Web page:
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Chapter 4. The Structure and Function of Genes

The "one-gene, one-enzyme" hypothesis as put forth by Beadle and Tatum

A. has stood the test of time and still remains a solid working model.

B. has been proven to be completely incorrect.

C. has now been shown to be an overly simple representation.

D. is true for plants, but not humans.

E. applies to most human diseases.

C is the correct answer. The other answers are incorrect because:

  • A. Like most early concepts in genetics, newer information has shown that the original suppositions need to be changed/updated.

  • B. The concept is not completely wrong. It does hold true for selected conditions such as inborn errors of metabolism.

  • D. The principles are the same in plants and animals.

  • E. Few human diseases are this simple.

Genes are expressed

A. almost exclusively through protein coding.

B. usually in isolation, not by interacting with other genes.

C. by a variety of different mechanisms—some of which do not entail protein coding.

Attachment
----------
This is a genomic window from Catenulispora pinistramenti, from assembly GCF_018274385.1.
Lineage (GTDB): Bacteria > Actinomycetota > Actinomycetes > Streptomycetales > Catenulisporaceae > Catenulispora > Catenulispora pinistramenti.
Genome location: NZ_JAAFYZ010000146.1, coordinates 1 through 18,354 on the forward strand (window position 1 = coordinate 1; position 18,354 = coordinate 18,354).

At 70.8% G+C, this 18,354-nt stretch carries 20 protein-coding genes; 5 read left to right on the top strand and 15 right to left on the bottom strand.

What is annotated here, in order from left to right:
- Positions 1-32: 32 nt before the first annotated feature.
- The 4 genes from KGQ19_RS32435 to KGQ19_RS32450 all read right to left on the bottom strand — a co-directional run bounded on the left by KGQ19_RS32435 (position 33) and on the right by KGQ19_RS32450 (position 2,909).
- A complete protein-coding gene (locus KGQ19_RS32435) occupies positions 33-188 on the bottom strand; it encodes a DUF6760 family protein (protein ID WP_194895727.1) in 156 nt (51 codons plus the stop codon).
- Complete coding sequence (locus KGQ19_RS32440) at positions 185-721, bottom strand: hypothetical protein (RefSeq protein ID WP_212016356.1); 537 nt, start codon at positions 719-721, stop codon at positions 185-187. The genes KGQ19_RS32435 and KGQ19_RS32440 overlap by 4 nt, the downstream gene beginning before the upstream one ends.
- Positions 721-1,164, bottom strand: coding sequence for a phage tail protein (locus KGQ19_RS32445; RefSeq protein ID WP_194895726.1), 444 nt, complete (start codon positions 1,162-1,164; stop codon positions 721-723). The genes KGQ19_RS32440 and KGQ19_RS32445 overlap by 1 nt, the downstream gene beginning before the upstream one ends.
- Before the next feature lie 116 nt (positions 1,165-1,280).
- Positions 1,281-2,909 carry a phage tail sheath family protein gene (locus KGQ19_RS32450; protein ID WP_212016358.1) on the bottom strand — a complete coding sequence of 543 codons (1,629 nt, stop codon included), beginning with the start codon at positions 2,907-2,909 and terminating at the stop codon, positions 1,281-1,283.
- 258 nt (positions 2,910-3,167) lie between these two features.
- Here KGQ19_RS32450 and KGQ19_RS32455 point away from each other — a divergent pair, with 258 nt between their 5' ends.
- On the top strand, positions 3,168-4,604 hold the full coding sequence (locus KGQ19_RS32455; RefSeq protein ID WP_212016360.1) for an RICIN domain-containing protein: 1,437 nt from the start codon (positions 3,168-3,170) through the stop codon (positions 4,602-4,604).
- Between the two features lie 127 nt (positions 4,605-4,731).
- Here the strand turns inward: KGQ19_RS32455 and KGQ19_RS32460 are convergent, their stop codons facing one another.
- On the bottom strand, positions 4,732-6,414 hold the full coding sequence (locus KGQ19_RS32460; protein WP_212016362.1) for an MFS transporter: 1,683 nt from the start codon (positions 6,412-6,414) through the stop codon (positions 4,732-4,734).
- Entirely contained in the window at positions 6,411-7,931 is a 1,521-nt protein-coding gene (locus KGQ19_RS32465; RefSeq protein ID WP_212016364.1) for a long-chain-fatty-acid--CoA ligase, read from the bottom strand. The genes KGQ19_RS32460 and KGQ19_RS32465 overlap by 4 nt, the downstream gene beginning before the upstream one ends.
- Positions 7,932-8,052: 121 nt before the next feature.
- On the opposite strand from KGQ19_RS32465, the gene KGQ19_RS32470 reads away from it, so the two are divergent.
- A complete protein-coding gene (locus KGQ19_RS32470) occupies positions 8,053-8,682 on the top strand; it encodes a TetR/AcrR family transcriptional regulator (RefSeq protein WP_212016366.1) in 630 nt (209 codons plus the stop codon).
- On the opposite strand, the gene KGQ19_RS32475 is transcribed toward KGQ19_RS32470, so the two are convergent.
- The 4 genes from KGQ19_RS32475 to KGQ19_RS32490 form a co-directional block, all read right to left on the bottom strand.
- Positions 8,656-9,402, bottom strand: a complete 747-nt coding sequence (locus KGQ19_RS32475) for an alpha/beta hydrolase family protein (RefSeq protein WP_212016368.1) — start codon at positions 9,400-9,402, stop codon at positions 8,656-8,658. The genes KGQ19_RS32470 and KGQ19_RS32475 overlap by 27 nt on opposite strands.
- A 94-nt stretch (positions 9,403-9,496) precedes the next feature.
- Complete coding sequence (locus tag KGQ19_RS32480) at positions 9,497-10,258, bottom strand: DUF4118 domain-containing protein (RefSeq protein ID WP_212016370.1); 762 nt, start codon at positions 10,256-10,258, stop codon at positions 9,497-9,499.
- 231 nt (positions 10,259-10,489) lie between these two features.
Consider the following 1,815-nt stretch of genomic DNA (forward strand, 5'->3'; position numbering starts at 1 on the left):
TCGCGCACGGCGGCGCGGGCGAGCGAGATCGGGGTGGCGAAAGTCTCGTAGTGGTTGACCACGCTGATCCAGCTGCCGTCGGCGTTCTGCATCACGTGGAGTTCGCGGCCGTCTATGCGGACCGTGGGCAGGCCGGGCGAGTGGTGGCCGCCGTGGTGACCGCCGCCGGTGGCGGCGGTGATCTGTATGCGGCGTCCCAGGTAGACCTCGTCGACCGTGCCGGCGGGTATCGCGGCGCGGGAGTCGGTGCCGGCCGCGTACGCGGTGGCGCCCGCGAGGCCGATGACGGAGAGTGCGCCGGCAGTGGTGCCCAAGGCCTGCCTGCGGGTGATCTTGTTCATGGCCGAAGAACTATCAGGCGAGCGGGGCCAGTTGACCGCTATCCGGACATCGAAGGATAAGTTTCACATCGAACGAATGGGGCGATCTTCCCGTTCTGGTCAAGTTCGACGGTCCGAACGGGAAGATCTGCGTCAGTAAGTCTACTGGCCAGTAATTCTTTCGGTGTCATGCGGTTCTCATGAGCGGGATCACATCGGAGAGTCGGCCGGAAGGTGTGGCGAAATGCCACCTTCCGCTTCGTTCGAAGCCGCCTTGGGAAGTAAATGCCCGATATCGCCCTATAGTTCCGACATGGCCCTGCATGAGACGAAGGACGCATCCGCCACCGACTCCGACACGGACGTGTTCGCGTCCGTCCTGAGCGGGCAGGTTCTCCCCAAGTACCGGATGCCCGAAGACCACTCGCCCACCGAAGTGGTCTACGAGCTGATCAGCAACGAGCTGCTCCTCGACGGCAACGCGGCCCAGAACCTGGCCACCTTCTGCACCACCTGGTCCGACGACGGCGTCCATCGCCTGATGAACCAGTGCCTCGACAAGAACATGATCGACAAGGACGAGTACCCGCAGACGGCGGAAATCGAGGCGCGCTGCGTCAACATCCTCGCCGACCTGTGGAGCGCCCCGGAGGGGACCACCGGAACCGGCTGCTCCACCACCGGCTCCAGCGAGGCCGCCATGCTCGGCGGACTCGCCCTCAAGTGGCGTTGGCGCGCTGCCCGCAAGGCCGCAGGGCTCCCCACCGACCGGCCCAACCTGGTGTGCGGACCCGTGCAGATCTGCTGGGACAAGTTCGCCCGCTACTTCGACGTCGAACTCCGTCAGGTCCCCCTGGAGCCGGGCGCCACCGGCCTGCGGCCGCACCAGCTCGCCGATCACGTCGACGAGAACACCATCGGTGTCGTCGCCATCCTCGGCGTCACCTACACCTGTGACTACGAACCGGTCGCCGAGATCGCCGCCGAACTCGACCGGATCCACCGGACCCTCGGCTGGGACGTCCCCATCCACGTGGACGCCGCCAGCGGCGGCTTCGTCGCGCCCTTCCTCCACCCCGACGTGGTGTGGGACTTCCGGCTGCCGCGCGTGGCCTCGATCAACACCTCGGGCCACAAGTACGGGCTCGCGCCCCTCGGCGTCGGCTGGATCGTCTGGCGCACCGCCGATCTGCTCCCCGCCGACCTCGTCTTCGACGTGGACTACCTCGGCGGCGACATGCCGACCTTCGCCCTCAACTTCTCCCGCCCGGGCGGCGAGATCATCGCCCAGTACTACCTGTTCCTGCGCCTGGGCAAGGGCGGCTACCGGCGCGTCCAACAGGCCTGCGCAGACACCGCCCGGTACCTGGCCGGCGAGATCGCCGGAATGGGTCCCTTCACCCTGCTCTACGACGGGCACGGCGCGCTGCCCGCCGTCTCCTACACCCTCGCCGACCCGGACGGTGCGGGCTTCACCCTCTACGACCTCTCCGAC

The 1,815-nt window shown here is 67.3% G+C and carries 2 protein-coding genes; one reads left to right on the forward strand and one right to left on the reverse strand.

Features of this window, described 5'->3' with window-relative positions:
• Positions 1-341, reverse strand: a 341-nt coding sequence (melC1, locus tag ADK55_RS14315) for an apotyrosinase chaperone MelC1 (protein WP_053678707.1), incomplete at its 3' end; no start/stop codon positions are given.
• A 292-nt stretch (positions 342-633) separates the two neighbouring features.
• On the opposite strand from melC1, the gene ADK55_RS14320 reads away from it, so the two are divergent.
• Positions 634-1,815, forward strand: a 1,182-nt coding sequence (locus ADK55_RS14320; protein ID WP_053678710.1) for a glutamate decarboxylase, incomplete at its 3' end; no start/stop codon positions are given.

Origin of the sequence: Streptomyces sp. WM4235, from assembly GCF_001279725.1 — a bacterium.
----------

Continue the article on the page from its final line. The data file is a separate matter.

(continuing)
D. only in the nucleus.

E. only due to information in the coding sequence.

C is the correct answer. The other answers are incorrect because:

  • A. The key theme of this chapter is that genetics is not just about protein coding.

  • B. Gene-gene interactions are common.

  • D. Gene expression can occur outside of the nucleus, for instance in the mitochondria.

  • E. Changes in non-coding sequences can affect gene expression.

Satellite DNA

A. is composed of tandem repeats of nucleotide sequences.

B. excludes the centromere.

C. are interesting genetic phenomena, but have little clinical significance.

D. are subclassified as macro- and megasatellites.

E. is typically very homogeneous.

A is the correct answer. The other answers are incorrect because:

  • B. The centromere is largely composed of alpha satellite material.

  • C. Changes in satellite DNA can produce many different genetic syndromes.

  • D. Some types of satellite DNA are classified as mini- and micro-satellites.

  • E. Satellite DNA is notoriously heterogeneous. This makes it particularly attractive for marker or linkage studies.

Fragile X syndrome

A. is ...

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